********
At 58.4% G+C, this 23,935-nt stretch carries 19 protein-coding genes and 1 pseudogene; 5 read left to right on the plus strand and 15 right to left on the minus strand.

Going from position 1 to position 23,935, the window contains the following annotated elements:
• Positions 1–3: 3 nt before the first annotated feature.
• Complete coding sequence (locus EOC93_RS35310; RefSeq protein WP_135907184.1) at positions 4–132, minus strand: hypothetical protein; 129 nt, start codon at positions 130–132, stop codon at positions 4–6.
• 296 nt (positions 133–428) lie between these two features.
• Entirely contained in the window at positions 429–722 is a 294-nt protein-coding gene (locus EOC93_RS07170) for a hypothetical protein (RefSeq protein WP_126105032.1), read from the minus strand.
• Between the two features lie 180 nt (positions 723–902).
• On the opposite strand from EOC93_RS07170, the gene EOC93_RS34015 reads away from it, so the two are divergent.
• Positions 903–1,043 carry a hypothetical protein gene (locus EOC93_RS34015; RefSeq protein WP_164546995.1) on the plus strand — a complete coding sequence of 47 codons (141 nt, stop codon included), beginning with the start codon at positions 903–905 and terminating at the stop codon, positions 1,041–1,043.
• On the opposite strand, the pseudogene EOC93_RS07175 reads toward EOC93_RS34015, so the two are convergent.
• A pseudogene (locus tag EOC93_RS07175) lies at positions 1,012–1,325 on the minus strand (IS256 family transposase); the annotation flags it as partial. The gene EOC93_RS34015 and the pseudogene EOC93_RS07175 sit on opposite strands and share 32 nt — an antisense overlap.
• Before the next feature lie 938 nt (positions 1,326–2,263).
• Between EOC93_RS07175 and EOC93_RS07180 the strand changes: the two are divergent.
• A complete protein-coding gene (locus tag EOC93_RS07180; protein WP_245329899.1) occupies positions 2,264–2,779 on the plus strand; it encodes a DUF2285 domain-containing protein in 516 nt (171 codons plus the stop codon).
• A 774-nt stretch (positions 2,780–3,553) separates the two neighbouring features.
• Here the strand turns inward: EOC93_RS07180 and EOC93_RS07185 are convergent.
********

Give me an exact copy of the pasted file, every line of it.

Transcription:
At 58.4% G+C, this 23,935-nt stretch carries 19 protein-coding genes and 1 pseudogene; 5 read left to right on the plus strand and 15 right to left on the minus strand.

Going from position 1 to position 23,935, the window contains the following annotated elements:
• Positions 1–3: 3 nt before the first annotated feature.
• Complete coding sequence (locus EOC93_RS35310; RefSeq protein WP_135907184.1) at positions 4–132, minus strand: hypothetical protein; 129 nt, start codon at positions 130–132, stop codon at positions 4–6.
• 296 nt (positions 133–428) lie between these two features.
• Entirely contained in the window at positions 429–722 is a 294-nt protein-coding gene (locus EOC93_RS07170) for a hypothetical protein (RefSeq protein WP_126105032.1), read from the minus strand.
• Between the two features lie 180 nt (positions 723–902).
• On the opposite strand from EOC93_RS07170, the gene EOC93_RS34015 reads away from it, so the two are divergent.
• Positions 903–1,043 carry a hypothetical protein gene (locus EOC93_RS34015; RefSeq protein WP_164546995.1) on the plus strand — a complete coding sequence of 47 codons (141 nt, stop codon included), beginning with the start codon at positions 903–905 and terminating at the stop codon, positions 1,041–1,043.
• On the opposite strand, the pseudogene EOC93_RS07175 reads toward EOC93_RS34015, so the two are convergent.
• A pseudogene (locus tag EOC93_RS07175) lies at positions 1,012–1,325 on the minus strand (IS256 family transposase); the annotation flags it as partial. The gene EOC93_RS34015 and the pseudogene EOC93_RS07175 sit on opposite strands and share 32 nt — an antisense overlap.
• Before the next feature lie 938 nt (positions 1,326–2,263).
• Between EOC93_RS07175 and EOC93_RS07180 the strand changes: the two are divergent.
• A complete protein-coding gene (locus tag EOC93_RS07180; protein WP_245329899.1) occupies positions 2,264–2,779 on the plus strand; it encodes a DUF2285 domain-containing protein in 516 nt (171 codons plus the stop codon).
• A 774-nt stretch (positions 2,780–3,553) separates the two neighbouring features.
• Here the strand turns inward: EOC93_RS07180 and EOC93_RS07185 are convergent.